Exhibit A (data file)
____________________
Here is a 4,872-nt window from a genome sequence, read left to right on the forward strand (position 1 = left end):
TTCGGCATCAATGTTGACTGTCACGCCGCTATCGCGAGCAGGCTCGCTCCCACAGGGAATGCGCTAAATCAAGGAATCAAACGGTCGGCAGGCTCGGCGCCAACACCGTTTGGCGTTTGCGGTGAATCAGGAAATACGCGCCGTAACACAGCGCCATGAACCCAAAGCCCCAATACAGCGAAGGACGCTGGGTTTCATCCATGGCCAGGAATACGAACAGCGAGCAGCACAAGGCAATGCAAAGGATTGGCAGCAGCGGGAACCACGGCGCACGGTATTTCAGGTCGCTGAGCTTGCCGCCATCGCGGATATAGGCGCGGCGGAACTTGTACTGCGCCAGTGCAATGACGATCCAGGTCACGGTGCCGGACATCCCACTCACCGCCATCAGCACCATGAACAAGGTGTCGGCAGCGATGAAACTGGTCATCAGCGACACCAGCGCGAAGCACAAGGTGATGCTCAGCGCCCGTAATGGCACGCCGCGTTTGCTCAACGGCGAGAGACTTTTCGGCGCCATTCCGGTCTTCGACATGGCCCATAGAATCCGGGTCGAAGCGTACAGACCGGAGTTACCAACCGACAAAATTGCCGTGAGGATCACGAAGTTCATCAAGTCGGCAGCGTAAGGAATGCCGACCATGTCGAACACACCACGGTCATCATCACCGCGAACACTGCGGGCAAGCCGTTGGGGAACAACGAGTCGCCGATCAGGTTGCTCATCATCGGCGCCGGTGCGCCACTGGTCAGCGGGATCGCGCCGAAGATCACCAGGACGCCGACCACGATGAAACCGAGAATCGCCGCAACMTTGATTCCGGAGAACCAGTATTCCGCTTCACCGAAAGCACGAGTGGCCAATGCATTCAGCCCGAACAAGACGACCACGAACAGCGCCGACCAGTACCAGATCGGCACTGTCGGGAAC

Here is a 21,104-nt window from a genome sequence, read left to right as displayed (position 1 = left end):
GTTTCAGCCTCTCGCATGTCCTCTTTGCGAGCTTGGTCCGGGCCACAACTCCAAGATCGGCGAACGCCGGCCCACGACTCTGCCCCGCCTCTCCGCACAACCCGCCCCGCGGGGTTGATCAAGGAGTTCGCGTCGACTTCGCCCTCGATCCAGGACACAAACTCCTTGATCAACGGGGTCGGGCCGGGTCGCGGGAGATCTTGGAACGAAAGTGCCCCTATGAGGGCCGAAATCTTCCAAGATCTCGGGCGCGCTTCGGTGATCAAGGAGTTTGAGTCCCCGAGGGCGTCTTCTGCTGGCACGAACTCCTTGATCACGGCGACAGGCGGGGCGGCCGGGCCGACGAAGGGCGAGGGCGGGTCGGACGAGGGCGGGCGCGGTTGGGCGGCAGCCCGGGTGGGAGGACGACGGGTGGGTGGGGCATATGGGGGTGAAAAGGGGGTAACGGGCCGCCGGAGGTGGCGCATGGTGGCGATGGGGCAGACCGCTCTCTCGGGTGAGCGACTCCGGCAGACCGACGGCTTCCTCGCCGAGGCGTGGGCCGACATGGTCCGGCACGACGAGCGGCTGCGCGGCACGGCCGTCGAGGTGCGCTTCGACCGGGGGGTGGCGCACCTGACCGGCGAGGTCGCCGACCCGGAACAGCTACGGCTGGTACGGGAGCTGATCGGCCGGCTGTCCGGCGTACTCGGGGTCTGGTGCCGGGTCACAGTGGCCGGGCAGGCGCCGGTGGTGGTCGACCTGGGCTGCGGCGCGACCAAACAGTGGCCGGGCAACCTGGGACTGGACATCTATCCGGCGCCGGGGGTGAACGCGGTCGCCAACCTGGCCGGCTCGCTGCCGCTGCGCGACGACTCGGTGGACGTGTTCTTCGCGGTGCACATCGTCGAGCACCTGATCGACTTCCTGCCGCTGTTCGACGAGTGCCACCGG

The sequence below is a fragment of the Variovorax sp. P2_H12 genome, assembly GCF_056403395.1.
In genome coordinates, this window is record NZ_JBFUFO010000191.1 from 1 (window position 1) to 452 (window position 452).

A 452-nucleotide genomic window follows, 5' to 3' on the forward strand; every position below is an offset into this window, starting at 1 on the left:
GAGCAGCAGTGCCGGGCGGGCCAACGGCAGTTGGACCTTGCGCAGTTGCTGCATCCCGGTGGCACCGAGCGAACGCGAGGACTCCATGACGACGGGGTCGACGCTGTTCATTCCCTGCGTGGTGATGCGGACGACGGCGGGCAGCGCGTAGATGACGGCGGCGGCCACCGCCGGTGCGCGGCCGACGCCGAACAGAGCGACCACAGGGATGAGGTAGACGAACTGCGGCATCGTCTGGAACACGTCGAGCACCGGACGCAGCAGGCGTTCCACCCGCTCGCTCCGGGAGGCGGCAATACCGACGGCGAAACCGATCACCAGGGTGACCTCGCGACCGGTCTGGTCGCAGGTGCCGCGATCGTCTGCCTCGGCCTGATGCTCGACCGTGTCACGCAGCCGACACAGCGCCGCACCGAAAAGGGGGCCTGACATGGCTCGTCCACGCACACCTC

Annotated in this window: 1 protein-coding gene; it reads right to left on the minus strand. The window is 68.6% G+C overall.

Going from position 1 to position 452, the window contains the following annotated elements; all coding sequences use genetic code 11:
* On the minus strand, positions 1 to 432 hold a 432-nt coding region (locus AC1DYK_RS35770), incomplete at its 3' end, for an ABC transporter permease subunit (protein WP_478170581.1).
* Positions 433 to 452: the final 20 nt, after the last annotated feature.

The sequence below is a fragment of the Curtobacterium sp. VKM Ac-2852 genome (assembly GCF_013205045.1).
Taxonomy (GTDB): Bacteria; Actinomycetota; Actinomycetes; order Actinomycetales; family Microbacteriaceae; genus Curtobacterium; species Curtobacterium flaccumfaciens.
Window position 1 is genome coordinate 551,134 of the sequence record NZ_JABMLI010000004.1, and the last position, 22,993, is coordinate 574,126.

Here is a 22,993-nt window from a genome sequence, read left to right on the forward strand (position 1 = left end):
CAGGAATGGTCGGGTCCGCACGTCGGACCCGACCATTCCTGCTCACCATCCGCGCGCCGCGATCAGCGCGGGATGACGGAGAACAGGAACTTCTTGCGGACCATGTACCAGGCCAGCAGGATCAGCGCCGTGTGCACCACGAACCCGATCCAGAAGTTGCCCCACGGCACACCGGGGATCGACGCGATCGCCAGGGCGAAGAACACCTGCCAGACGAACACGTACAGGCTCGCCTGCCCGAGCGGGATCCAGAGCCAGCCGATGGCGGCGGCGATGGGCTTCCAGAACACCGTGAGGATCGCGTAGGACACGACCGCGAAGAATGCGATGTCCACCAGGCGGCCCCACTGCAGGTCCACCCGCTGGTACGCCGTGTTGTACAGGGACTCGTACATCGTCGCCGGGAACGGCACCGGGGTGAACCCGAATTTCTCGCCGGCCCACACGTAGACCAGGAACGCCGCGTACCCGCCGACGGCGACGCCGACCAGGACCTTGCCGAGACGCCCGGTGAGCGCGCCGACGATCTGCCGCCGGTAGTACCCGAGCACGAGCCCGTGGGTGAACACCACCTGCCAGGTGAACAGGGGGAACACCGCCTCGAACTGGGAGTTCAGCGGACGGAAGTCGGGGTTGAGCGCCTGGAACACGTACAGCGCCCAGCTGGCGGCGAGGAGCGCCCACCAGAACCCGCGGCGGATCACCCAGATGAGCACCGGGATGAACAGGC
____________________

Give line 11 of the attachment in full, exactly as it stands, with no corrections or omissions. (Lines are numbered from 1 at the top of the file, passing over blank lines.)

* On the minus strand, positions 1 to 432 hold a 432-nt coding region (locus AC1DYK_RS35770), incomplete at its 3' end, for an ABC transporter permease subunit (protein WP_478170581.1).